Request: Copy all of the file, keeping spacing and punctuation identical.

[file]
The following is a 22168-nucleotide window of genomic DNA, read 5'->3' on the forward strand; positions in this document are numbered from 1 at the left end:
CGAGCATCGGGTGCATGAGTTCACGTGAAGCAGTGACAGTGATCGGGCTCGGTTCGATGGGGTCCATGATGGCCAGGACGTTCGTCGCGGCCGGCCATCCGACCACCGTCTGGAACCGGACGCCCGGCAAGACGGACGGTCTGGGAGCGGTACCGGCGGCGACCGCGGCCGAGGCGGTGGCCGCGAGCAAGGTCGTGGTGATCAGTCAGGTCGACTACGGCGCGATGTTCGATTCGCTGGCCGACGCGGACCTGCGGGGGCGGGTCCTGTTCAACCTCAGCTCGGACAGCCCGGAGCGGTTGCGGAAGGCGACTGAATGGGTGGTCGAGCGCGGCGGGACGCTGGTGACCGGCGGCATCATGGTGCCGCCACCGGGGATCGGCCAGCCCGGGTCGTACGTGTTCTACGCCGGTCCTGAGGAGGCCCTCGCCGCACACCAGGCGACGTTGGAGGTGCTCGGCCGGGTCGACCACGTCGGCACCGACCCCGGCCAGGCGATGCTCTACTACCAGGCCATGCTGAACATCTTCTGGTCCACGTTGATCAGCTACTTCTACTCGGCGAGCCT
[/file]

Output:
The following is a 22168-nucleotide window of genomic DNA, read 5'->3' on the forward strand; positions in this document are numbered from 1 at the left end:
CGAGCATCGGGTGCATGAGTTCACGTGAAGCAGTGACAGTGATCGGGCTCGGTTCGATGGGGTCCATGATGGCCAGGACGTTCGTCGCGGCCGGCCATCCGACCACCGTCTGGAACCGGACGCCCGGCAAGACGGACGGTCTGGGAGCGGTACCGGCGGCGACCGCGGCCGAGGCGGTGGCCGCGAGCAAGGTCGTGGTGATCAGTCAGGTCGACTACGGCGCGATGTTCGATTCGCTGGCCGACGCGGACCTGCGGGGGCGGGTCCTGTTCAACCTCAGCTCGGACAGCCCGGAGCGGTTGCGGAAGGCGACTGAATGGGTGGTCGAGCGCGGCGGGACGCTGGTGACCGGCGGCATCATGGTGCCGCCACCGGGGATCGGCCAGCCCGGGTCGTACGTGTTCTACGCCGGTCCTGAGGAGGCCCTCGCCGCACACCAGGCGACGTTGGAGGTGCTCGGCCGGGTCGACCACGTCGGCACCGACCCCGGCCAGGCGATGCTCTACTACCAGGCCATGCTGAACATCTTCTGGTCCACGTTGATCAGCTACTTCTACTCGGCGAGCCT